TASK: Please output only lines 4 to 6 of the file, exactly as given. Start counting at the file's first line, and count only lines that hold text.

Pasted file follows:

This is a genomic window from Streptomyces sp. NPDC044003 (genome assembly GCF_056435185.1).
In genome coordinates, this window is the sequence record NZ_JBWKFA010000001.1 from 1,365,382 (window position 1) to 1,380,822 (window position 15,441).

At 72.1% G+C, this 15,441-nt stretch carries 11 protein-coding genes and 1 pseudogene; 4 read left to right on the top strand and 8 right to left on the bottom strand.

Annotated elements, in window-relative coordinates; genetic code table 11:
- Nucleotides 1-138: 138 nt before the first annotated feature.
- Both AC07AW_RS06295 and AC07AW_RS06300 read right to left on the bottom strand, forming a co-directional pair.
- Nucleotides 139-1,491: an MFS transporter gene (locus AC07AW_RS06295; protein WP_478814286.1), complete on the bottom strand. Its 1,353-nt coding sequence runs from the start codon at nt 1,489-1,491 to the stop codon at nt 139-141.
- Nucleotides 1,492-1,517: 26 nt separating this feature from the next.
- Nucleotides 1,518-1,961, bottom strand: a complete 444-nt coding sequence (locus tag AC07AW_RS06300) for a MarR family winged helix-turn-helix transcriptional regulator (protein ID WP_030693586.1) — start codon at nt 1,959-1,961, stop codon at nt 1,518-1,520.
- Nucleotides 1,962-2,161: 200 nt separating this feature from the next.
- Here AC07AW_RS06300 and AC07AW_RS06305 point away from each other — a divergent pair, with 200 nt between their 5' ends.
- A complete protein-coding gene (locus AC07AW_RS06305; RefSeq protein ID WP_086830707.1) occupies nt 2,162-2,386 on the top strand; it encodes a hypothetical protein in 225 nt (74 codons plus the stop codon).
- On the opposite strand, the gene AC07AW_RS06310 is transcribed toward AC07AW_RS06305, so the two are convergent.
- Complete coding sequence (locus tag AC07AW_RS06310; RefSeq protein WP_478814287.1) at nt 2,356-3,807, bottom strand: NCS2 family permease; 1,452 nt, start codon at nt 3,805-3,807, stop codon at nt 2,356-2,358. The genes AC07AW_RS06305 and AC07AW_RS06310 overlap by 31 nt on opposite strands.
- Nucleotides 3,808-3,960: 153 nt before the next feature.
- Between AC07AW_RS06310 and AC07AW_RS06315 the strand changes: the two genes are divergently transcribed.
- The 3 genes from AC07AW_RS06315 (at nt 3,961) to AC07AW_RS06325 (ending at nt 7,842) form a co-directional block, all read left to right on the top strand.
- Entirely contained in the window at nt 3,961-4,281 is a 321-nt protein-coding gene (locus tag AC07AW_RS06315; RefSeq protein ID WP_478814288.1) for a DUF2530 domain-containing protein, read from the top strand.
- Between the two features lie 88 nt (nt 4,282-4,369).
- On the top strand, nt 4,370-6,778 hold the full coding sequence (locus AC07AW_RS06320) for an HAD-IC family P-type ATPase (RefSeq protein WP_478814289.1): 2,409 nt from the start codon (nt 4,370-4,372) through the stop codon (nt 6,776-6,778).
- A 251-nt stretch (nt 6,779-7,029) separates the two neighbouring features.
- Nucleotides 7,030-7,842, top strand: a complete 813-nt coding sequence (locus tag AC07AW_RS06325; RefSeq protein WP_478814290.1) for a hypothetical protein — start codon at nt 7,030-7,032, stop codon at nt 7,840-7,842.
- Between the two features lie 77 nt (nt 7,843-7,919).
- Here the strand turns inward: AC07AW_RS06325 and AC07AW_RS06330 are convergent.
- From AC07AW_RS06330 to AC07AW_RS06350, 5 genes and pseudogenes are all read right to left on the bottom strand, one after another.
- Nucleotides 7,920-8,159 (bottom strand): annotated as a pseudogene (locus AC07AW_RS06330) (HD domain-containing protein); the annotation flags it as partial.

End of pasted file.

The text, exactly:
Annotated elements, in window-relative coordinates; genetic code table 11:
- Nucleotides 1-138: 138 nt before the first annotated feature.
- Both AC07AW_RS06295 and AC07AW_RS06300 read right to left on the bottom strand, forming a co-directional pair.